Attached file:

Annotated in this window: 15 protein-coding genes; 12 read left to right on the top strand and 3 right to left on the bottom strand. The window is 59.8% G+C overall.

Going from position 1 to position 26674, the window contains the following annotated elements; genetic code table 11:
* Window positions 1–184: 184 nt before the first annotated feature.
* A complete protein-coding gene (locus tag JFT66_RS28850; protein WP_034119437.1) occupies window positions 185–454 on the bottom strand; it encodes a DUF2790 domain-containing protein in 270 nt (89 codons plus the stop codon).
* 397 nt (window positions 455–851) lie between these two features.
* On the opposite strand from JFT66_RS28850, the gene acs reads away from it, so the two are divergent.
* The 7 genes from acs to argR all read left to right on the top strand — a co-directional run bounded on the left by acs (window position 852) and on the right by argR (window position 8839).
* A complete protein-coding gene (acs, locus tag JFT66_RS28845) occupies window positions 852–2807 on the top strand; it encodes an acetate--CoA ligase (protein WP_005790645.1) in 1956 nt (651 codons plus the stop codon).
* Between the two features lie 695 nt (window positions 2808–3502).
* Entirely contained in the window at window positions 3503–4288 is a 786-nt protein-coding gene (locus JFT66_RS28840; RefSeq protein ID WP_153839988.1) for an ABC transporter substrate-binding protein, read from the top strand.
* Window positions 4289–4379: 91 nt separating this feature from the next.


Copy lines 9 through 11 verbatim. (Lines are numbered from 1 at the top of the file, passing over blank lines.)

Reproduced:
* Between the two features lie 695 nt (window positions 2808–3502).
* Entirely contained in the window at window positions 3503–4288 is a 786-nt protein-coding gene (locus JFT66_RS28840; RefSeq protein ID WP_153839988.1) for an ABC transporter substrate-binding protein, read from the top strand.
* Window positions 4289–4379: 91 nt separating this feature from the next.